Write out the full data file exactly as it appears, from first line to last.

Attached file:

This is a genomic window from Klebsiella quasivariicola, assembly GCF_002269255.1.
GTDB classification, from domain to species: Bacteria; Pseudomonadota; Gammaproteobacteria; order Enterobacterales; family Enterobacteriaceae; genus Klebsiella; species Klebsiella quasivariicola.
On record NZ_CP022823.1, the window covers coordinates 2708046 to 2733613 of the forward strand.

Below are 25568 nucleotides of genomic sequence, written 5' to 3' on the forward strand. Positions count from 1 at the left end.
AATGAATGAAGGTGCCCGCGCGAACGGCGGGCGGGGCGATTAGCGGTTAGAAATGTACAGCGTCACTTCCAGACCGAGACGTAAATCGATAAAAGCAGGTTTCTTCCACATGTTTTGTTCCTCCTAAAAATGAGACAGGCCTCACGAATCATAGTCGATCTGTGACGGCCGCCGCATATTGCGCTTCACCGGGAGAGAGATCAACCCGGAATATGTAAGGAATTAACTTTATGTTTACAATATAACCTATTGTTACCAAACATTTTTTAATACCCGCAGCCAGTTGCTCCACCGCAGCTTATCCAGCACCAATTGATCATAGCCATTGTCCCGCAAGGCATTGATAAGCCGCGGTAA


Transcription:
This is a genomic window from Klebsiella quasivariicola, assembly GCF_002269255.1.
GTDB classification, from domain to species: Bacteria; Pseudomonadota; Gammaproteobacteria; order Enterobacterales; family Enterobacteriaceae; genus Klebsiella; species Klebsiella quasivariicola.
On record NZ_CP022823.1, the window covers coordinates 2708046 to 2733613 of the forward strand.

Below are 25568 nucleotides of genomic sequence, written 5' to 3' on the forward strand. Positions count from 1 at the left end.
AATGAATGAAGGTGCCCGCGCGAACGGCGGGCGGGGCGATTAGCGGTTAGAAATGTACAGCGTCACTTCCAGACCGAGACGTAAATCGATAAAAGCAGGTTTCTTCCACATGTTTTGTTCCTCCTAAAAATGAGACAGGCCTCACGAATCATAGTCGATCTGTGACGGCCGCCGCATATTGCGCTTCACCGGGAGAGAGATCAACCCGGAATATGTAAGGAATTAACTTTATGTTTACAATATAACCTATTGTTACCAAACATTTTTTAATACCCGCAGCCAGTTGCTCCACCGCAGCTTATCCAGCACCAATTGATCATAGCCATTGTCCCGCAAGGCATTGATAAGCCGCGGTAA